In the final two chapters, Bowler first looks at energy and the environment and then human nature. The first of these is perhaps the most surprising collection of sources in A History of the Future as it is often assumed that we have only recently seriously begun to think about renewable energy and our impact on the environment. As with war, Bowler examines the negative impacts many felt would come with the application of new scientific and technological discoveries. This is continued into the final chapter in which he looks at the decline of the family, psychological conditioning, and controlled breeding, regularly drawing upon Brave New World. He also touches upon the possible advancement of medicine and the extension of life through science, although even here Bowler frequently returns to the pessimistic potential uses as seen in texts such as Huxley’s.
Overall, Bowler’s work serves as an intriguing starting point for anyone interested in studying predictions for the future made in the first half of the twentieth century. His range of sources, as he set out in the opening chapter, is extensive if somewhat limited in geographic scope. The interplay between fiction and non-fiction as seen in the scientific writing of the time is expertly drawn out and is again helped by the sweep of texts called upon. However, in places, his arguments lack nuance. The technically minded are shown to be progressive, forward thinkers whilst the literary heavyweights are often portrayed as short-sighted and pessimistic. In this Bowler neglects to examine that some of the ideas espoused by the technophiles, such as eugenics, would be considered anything but progressive today, whilst the warnings of authors such as Wells, Orwell, or Huxley are not necessarily explicitly aimed at the technology, but human nature itself. A History of the Future is clearly an exceedingly well researched work that would serve as a wonderful index for study, but it is far more a survey than a critical analysis and should be viewed as such.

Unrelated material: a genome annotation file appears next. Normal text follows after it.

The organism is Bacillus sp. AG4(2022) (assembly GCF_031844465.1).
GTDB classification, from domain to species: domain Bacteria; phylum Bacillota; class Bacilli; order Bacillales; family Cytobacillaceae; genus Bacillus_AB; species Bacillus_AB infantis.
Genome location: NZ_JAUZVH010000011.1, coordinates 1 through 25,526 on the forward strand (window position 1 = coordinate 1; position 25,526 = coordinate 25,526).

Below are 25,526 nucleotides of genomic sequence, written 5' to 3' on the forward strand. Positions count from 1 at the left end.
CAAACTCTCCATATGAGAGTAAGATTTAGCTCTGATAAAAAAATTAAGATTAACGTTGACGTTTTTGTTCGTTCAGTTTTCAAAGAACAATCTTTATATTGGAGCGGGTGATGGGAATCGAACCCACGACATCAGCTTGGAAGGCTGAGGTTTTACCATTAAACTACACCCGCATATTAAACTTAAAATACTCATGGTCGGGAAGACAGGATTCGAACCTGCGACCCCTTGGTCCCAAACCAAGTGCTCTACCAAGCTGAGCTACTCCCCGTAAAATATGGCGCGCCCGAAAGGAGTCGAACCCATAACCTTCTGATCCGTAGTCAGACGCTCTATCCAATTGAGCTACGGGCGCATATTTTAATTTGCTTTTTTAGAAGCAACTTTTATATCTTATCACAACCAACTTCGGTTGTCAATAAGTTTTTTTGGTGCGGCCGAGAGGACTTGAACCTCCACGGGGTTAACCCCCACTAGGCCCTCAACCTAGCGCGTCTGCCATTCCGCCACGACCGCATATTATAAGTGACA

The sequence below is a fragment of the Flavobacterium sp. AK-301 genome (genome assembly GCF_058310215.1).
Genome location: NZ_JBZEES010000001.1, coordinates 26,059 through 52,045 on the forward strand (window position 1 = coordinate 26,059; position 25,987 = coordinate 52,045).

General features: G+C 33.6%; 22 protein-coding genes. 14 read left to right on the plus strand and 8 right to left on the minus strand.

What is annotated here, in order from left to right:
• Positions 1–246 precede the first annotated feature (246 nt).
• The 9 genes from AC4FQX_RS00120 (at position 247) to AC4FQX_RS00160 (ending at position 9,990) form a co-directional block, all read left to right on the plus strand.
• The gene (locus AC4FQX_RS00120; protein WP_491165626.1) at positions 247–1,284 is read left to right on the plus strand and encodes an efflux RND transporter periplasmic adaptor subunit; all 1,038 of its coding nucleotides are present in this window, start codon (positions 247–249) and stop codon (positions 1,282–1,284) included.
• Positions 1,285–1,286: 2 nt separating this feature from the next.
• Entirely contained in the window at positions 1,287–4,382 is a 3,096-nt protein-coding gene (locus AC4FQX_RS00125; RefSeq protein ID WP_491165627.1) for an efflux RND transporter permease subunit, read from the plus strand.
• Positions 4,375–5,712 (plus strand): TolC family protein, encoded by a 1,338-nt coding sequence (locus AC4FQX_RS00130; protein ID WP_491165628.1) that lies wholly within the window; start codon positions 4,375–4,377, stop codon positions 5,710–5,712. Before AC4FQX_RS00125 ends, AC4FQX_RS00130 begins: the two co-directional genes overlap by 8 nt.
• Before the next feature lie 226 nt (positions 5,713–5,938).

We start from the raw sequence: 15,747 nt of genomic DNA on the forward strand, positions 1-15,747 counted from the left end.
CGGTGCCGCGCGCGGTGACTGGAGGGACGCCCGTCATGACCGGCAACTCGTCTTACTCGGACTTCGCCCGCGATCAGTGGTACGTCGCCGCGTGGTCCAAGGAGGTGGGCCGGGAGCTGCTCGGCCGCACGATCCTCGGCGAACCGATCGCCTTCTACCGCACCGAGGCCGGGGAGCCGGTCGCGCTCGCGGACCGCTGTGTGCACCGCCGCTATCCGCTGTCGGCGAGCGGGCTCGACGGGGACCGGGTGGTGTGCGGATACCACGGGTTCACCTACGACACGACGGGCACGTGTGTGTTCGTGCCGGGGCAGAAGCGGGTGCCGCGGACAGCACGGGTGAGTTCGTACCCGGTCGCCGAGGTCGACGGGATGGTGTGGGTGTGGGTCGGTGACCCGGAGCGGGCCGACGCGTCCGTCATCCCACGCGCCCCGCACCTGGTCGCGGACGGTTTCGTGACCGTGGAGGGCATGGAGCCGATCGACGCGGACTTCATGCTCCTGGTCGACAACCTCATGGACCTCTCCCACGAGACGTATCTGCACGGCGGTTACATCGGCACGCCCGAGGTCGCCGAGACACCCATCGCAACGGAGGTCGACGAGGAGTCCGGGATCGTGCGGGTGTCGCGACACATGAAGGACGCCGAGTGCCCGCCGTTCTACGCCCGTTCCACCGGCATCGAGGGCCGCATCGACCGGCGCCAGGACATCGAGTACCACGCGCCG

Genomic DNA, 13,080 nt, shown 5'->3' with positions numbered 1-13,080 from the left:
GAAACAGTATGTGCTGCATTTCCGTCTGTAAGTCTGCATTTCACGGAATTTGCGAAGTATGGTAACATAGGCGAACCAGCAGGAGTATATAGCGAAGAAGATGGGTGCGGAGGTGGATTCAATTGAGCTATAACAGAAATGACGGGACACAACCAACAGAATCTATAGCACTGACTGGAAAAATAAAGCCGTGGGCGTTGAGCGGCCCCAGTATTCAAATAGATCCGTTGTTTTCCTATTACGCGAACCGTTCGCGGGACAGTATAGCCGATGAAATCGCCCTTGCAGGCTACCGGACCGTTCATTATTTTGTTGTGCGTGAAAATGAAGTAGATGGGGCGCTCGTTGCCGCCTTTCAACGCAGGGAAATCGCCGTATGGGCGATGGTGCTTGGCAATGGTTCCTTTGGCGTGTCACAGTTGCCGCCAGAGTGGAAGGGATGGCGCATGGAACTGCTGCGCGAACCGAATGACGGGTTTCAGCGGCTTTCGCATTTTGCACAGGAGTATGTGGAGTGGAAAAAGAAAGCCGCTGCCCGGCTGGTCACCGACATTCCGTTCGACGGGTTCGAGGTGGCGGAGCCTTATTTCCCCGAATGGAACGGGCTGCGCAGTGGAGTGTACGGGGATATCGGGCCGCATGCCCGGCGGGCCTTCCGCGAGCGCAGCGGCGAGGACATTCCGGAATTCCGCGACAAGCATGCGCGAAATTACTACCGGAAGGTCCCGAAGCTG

Adam Teall, University of Hertfordshire